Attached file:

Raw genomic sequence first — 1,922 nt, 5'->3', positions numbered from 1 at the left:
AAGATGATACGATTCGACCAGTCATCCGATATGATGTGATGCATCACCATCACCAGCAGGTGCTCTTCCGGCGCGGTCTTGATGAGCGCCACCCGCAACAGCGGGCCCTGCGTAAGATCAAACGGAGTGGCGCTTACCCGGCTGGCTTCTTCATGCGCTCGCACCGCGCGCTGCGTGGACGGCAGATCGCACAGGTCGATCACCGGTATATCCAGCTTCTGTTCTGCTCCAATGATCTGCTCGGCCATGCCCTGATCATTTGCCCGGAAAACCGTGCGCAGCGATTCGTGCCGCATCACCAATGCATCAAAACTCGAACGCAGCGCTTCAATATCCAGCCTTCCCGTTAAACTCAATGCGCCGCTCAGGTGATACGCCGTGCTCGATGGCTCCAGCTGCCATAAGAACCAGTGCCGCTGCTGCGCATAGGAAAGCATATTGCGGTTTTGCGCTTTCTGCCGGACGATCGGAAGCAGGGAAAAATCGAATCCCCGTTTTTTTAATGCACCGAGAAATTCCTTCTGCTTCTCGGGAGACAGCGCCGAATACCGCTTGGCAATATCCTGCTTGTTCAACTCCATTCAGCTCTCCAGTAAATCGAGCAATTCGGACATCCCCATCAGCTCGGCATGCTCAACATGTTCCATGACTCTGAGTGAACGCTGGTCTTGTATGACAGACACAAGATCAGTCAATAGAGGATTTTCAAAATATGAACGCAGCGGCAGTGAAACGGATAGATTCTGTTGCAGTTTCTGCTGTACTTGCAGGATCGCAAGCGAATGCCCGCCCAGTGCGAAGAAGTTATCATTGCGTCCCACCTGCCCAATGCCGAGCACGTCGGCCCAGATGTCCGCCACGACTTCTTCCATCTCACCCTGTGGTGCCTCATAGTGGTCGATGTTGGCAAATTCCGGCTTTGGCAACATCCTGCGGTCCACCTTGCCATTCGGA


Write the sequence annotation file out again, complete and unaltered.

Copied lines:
Raw genomic sequence first — 1,922 nt, 5'->3', positions numbered from 1 at the left:
AAGATGATACGATTCGACCAGTCATCCGATATGATGTGATGCATCACCATCACCAGCAGGTGCTCTTCCGGCGCGGTCTTGATGAGCGCCACCCGCAACAGCGGGCCCTGCGTAAGATCAAACGGAGTGGCGCTTACCCGGCTGGCTTCTTCATGCGCTCGCACCGCGCGCTGCGTGGACGGCAGATCGCACAGGTCGATCACCGGTATATCCAGCTTCTGTTCTGCTCCAATGATCTGCTCGGCCATGCCCTGATCATTTGCCCGGAAAACCGTGCGCAGCGATTCGTGCCGCATCACCAATGCATCAAAACTCGAACGCAGCGCTTCAATATCCAGCCTTCCCGTTAAACTCAATGCGCCGCTCAGGTGATACGCCGTGCTCGATGGCTCCAGCTGCCATAAGAACCAGTGCCGCTGCTGCGCATAGGAAAGCATATTGCGGTTTTGCGCTTTCTGCCGGACGATCGGAAGCAGGGAAAAATCGAATCCCCGTTTTTTTAATGCACCGAGAAATTCCTTCTGCTTCTCGGGAGACAGCGCCGAATACCGCTTGGCAATATCCTGCTTGTTCAACTCCATTCAGCTCTCCAGTAAATCGAGCAATTCGGACATCCCCATCAGCTCGGCATGCTCAACATGTTCCATGACTCTGAGTGAACGCTGGTCTTGTATGACAGACACAAGATCAGTCAATAGAGGATTTTCAAAATATGAACGCAGCGGCAGTGAAACGGATAGATTCTGTTGCAGTTTCTGCTGTACTTGCAGGATCGCAAGCGAATGCCCGCCCAGTGCGAAGAAGTTATCATTGCGTCCCACCTGCCCAATGCCGAGCACGTCGGCCCAGATGTCCGCCACGACTTCTTCCATCTCACCCTGTGGTGCCTCATAGTGGTCGATGTTGGCAAATTCCGGCTTTGGCAACATCCTGCGGTCCACCTTGCCATTCGGA